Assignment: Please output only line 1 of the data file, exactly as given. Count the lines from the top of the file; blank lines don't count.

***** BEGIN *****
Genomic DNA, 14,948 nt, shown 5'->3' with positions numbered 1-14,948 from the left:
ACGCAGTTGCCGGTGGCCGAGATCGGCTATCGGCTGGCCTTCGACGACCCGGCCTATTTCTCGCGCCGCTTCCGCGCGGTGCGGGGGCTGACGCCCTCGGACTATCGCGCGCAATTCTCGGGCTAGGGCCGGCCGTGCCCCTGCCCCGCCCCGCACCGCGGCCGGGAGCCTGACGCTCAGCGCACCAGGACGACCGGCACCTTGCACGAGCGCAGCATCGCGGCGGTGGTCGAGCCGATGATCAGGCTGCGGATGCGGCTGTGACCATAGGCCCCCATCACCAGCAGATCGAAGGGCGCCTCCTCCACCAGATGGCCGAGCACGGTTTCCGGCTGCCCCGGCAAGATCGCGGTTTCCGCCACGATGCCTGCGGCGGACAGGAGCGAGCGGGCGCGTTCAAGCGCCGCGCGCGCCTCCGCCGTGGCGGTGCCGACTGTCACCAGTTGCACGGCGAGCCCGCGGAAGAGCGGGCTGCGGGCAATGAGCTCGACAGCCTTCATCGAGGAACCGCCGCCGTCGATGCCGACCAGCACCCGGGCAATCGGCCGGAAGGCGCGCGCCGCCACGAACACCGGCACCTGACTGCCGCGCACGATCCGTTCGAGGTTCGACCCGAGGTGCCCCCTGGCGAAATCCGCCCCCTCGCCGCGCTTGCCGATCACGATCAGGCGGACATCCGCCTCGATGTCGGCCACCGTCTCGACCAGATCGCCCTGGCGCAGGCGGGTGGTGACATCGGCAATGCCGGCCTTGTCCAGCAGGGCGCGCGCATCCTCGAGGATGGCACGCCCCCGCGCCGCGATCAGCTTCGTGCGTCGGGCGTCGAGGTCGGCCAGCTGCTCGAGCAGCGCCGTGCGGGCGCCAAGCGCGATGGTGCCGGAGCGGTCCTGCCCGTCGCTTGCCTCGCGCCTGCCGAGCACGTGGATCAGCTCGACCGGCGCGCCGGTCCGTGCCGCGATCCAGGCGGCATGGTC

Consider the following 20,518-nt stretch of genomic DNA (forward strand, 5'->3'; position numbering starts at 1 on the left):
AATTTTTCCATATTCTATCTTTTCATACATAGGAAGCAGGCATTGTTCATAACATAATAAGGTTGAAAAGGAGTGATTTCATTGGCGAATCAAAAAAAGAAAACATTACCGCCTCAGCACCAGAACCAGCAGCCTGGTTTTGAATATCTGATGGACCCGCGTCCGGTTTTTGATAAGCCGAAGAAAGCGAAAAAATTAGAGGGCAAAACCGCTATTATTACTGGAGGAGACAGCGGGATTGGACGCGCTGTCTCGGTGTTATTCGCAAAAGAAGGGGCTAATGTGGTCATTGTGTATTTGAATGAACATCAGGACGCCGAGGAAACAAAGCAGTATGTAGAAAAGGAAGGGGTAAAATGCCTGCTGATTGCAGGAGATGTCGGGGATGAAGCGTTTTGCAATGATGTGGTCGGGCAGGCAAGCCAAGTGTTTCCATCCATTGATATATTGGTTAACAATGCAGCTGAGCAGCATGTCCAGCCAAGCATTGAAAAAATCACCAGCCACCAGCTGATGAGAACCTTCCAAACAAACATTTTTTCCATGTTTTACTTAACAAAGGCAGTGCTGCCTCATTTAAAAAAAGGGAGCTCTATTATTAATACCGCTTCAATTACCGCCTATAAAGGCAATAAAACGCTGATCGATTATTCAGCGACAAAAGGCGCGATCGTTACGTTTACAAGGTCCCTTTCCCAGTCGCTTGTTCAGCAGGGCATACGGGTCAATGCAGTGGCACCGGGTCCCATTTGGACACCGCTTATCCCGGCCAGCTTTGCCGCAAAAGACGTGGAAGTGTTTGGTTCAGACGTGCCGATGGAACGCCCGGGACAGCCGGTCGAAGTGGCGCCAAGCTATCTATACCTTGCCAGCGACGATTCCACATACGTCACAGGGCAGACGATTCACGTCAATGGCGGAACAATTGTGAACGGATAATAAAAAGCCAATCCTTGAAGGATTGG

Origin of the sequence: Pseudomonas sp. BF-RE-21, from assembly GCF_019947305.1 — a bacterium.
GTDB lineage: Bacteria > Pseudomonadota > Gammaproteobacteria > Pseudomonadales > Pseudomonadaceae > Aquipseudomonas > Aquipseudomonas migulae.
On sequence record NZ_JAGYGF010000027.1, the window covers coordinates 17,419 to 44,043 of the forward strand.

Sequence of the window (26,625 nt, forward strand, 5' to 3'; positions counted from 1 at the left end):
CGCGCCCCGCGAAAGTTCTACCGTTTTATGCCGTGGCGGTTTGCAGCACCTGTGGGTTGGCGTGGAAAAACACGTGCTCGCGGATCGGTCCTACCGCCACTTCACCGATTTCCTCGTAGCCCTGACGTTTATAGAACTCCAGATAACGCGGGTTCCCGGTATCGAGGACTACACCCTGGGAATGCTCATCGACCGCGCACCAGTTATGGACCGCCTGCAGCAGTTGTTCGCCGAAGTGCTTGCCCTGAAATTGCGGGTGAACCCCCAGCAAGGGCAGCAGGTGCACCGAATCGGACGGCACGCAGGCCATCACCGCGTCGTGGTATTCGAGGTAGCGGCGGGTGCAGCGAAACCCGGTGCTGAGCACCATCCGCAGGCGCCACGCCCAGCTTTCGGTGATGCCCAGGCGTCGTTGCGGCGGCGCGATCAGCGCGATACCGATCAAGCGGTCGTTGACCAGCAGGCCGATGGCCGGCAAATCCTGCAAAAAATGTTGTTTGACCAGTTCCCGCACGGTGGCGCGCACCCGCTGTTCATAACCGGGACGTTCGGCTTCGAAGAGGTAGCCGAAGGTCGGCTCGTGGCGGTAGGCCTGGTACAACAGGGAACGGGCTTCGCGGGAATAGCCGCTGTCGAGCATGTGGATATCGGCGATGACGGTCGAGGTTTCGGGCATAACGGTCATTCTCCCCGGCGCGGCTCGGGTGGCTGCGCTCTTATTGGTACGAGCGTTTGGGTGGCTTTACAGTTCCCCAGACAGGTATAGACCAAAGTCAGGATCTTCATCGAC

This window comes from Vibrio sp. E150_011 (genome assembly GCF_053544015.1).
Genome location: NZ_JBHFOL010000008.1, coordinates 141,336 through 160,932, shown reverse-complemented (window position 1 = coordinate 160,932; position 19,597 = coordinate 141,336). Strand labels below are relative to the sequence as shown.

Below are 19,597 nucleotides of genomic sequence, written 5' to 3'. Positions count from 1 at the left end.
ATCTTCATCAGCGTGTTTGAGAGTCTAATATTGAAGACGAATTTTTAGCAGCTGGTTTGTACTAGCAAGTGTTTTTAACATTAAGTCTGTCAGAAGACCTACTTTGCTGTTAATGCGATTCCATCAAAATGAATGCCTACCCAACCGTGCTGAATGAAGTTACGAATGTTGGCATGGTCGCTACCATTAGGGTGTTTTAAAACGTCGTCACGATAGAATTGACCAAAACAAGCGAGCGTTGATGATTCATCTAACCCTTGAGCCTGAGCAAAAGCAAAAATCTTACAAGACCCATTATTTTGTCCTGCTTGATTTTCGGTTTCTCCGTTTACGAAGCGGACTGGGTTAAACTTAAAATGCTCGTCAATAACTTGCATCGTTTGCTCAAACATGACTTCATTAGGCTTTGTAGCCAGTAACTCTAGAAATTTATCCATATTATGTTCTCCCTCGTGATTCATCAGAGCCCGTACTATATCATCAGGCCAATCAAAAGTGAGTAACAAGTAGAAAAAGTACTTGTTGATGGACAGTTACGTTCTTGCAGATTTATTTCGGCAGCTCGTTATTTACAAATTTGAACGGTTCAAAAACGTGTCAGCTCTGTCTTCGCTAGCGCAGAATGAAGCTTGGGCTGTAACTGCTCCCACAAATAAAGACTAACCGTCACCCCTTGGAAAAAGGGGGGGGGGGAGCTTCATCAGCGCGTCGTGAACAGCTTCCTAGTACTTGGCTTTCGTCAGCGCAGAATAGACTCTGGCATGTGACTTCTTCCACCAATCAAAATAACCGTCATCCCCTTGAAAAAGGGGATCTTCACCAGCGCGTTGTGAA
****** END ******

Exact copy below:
Genomic DNA, 14,948 nt, shown 5'->3' with positions numbered 1-14,948 from the left: